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our ordinary life wends on. It may be in their stories and their destinies enough prudent for a poet not to be witch too per- of resemblance to make a comparison sistently, but to let his willing thrall de- suitable. Zelica is in a prominent place scend now and then from the empyrean, throughout the tale. Our interest centres and touch hard, actual ground. Is it not in her; and without doubt the poet has one of the causes of Shakespeare's endur- done his utmost to make that interest abing power, that although he takes with us sorbing. We have little more than a the highest and most distant fights, yet glimpse of Constance - in that fearful he is certain to descend anon and remind scene in the vaults of Holy Island. Yet us that we are of English flesh and blood ? no reader, as I fancy, will say that his The scenes of Scott's “ Talisman” are, if longer acquaintance with Zelica has given I remember rightly, all laid in the East; ber an advantage over the Constance who but although the romancer introduces comes and passes in one gloomy tableau: charmingly the Saracens and their cus. he will rather maintain that Constance in toms, yet he takes care that his readers' her five minutes'opportunity, took a firmer relationship to the subject shall be kept in hold of his affection than Zelica after her view, by making his chief characters the sad passage through the cantos of “The Crusaders and their ladies. It inay be, I Veiled Prophet.” Constance belongs to presume to think, a question of literary the stream of tradition with which we have art whether an author may not identify been familiar from childhood: the poet himself and entrance his readers too ex- has given us the points of her case, with clusively with his soreign theme.

which we are able and delighted to am. Whether I am right about the cause of plisy out of our own stores. Of Zelica we the declension of Moore's popularity or understand what the poet has told us, but not, I cannot but think the neglect of him beyond that we cannot go: we are not a thing to be regretted. He was, without sufficiently enlightened as to the lives of doubt, a true poet. He wanted the robust damsels on the banks of the Amoo or in spirit which has always found readiest way a Persian harem to be able to expand the to the hearts of Normans, Danes, and Sax- figure. Thus, to our Western apprehen. ons, but he has merits and beauties which sion, Zelica is the fragment, and Codit is sin and folly to ignore. The sweet. stance the distinct form. ness of his numbers; the aptness of his I have been considering these poems imagery, which he draws froin such a mul. as productions for which the world is in. titude of sources; the intimacy with his debted to the authors of them, and which subject, which he was always at pains to the world could not obtain from any other acquire ; the gorgeous imagination from source. No doubt, as regards the works which he compounds his views and stories, of Moore and Scott, I was justified in my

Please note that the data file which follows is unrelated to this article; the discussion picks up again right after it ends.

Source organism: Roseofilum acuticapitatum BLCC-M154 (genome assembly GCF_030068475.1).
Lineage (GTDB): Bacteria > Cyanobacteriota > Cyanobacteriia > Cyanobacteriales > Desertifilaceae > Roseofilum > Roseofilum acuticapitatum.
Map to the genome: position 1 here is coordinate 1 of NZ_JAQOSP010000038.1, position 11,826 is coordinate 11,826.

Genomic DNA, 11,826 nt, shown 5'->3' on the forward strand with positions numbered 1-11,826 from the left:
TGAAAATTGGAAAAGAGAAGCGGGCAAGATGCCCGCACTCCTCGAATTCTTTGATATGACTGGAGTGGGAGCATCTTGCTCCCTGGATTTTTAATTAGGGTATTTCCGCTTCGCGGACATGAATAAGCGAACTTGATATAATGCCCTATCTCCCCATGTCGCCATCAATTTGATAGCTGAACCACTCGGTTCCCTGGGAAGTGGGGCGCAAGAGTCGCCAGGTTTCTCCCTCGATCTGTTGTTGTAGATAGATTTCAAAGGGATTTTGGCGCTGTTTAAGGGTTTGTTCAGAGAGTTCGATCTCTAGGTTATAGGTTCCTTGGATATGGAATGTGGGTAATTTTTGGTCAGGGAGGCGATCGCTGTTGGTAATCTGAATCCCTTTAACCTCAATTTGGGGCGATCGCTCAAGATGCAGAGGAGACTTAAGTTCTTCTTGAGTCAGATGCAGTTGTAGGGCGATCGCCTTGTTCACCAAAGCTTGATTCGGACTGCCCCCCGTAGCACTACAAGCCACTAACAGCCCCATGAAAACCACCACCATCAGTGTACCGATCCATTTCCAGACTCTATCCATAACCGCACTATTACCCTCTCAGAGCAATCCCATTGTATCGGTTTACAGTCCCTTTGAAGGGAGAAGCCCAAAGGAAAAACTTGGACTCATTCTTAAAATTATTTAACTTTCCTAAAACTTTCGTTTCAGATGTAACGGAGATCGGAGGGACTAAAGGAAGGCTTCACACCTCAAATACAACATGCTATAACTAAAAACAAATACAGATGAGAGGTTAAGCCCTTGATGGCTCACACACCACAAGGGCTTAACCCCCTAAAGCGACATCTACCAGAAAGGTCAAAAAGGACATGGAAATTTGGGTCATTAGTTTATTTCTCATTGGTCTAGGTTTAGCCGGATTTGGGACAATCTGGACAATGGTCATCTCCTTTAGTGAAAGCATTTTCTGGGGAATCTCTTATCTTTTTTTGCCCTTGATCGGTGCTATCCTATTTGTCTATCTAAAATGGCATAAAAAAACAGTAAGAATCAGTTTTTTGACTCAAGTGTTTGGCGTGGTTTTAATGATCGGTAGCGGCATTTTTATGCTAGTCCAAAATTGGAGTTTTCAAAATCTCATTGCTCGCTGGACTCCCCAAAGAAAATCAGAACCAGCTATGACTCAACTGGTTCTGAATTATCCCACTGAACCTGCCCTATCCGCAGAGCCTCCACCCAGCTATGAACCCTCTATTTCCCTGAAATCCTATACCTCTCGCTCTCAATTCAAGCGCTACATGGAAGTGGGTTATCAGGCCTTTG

are all characteristics which can rarely view, for those poets flourished in days be found in such degree and such profu- when thought-reading was not invented. sion as in his verse. I have before spoken But how is it to be with authors in the of the plainness with which he expresses future — rather, how are we to know who his meaning. If he has not all a poet's is properly the author of a work or not excellences, he has a great number of when a thought-reader may insinuate him. them. And he has passages which may self into the minds of an inventer, pirate be said to be without equals of their kind. his thoughts while they are yet unuttered, Take, for instance, the description of and hurry them before the world as his Nourmahal's charms in "The Light of (the robber's) own? Such a proceeding, the Harem ;” where again shall we find as one perceives, would be far more com. anything so exquisite? Grant that the plicated and far more difficult to expose impressions are those which an Eastern ihan any of the clever tricks, whereof rather than a Western mind would re. we have been told, of purloining music ceive from a lovely girl, yet where is the scores, appropriating cartoons, or mak: other poet who could have so vividly and ing off with manuscripts. Mr. Pecksniff thoroughly sei them before us ? in re when be stole Martin Chuzzlewit's archispect to his own class of subjects he had tectural design and paraded it as his own, indeed the “vision and the faculty divine.” was at last detected and denounced. But